Thai Massage School Shivagakomarpaj & Old Medicine Hospital.
There are perhaps more Thai massage clinics per square kilometre in Chiang Mai than anywhere else in the country. Among these, the Old Medicine Hospital has the most long-standing and prestigious reputation. It has long been one of the most prestigious traditional medicine centres in Thailand.
Most traditional Thai ‘healers’ trace their lineage back to the “Father Doctor” Jivaka Komarabhacca, the Buddha’s personal physician. In addition, one’s direct lineage of teachers is considered an important indication of authenticity and a mark of high quality. The Shivagakomarpaj Lineage is one of the most respected and widespread line ages of Thai massage in the world today.
About Ajahn (“Master”) Sintorn
Great honor is bestowed on Ajahn Sintorn Chaichakan as the founder of our tradition of Thai massage, and as the primary teacher. (Ajahn is an honorific title given to respected teachers, and is usually translated as (“Master”).
Ajahn Sintorn was the founder of the Old Medicine Hospital and of the Shivagakomarpaj Lineage. He first studied traditional Thai medicine at Wat Pho in the late 1950s. Upon completing the degree in 1958, he stayed on as a teacher for four more years. Before that time, Wat Pho did not teach Thai massage, and at the personal request of His Majesty King Bhumibol Adulyadej (Rama IX), Ajahn Sintorn was instrumental in starting the massage program to complement the herbal training Wat Pho had offered for many years.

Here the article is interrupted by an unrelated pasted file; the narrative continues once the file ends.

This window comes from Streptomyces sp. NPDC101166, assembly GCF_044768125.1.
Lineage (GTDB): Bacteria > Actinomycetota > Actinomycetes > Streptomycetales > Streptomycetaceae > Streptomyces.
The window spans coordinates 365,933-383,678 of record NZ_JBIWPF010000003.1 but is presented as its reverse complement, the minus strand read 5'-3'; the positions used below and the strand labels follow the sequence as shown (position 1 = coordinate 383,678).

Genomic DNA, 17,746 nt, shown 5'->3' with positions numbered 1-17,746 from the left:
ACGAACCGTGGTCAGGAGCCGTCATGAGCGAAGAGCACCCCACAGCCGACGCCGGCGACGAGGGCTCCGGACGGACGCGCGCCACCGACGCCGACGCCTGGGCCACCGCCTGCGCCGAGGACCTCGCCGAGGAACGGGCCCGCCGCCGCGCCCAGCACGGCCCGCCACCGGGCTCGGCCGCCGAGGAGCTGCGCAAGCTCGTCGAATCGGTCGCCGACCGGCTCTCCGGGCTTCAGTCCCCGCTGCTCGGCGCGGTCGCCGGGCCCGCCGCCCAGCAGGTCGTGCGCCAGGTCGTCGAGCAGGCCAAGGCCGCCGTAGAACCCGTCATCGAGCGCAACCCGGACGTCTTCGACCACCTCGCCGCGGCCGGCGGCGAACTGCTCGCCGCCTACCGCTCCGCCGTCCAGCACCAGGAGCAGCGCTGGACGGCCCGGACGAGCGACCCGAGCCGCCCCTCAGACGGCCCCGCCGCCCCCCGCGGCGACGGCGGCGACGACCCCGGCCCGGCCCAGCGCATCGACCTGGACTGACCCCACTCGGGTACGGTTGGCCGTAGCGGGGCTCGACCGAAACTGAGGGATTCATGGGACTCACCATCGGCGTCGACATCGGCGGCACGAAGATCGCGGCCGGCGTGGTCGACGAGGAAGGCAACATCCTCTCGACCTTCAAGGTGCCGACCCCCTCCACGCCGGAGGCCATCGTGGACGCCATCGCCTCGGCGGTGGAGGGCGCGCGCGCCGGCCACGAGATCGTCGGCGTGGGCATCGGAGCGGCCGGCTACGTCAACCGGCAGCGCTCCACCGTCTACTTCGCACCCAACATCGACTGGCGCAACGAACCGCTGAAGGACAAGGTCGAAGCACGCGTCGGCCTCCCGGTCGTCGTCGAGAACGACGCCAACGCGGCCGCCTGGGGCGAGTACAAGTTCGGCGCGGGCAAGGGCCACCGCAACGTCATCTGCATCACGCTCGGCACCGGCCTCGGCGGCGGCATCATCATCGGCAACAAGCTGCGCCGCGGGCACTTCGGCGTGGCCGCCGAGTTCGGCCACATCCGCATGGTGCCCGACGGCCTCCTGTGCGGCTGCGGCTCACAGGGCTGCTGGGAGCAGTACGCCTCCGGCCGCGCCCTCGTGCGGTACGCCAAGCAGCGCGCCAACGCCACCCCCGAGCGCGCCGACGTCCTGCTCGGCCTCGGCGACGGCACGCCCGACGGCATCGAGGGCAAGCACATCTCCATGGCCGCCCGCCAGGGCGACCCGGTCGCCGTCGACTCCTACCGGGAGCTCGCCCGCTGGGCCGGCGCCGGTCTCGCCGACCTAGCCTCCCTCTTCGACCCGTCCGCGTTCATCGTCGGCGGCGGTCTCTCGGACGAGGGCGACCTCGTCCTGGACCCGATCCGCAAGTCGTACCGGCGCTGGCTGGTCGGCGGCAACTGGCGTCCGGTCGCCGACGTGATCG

In 1962, he returned to Chiang Mai and began to practice medicine at small dispensary on the grounds of several city temples. At this time, the government of Thailand was only interested in supporting Western medicine, and Thai traditions were kept alive by their association with Buddhist institutions. Living in the north of Thailand, Ajahn Sintorn adapted his practice of massage and herbal medicine to incorporate aspects of northern culture.
One important change he made to the Wat Pho massage routine was to slow it down, he says to suit the “laid-back style” of Chiang Mai natives. He also focused on local herbal knowledge, incorporating treatments that were not part of the Wat Pho tradition into his pharmacopoeia.
In 1973, Ajahn Sintorn purchased land just outside of Chiang Mai centre and established the current facility. With only a small grant from the government to start up, the institution was quite small at that time, with only 10 in-patient beds. From these humble beginnings, the institution’s traditional medicine hospital grew to the current size. In the 1990s, the program graduated an average of 60-70 Thai students per year in traditional medicine, and the Western students of Thai massage numbered well into the hundreds. Today, the Old Medicine Hospital is part of both national and regional efforts to standardize and regulate the massage industry, to improve safety and authenticity of traditional healthcare in the years to come.
Ajahn Sintorn remained the director of the Old Medicine Hospital facility until his passing away on Oct 19, 2005. His son, Ajahn Wasan is the current directors.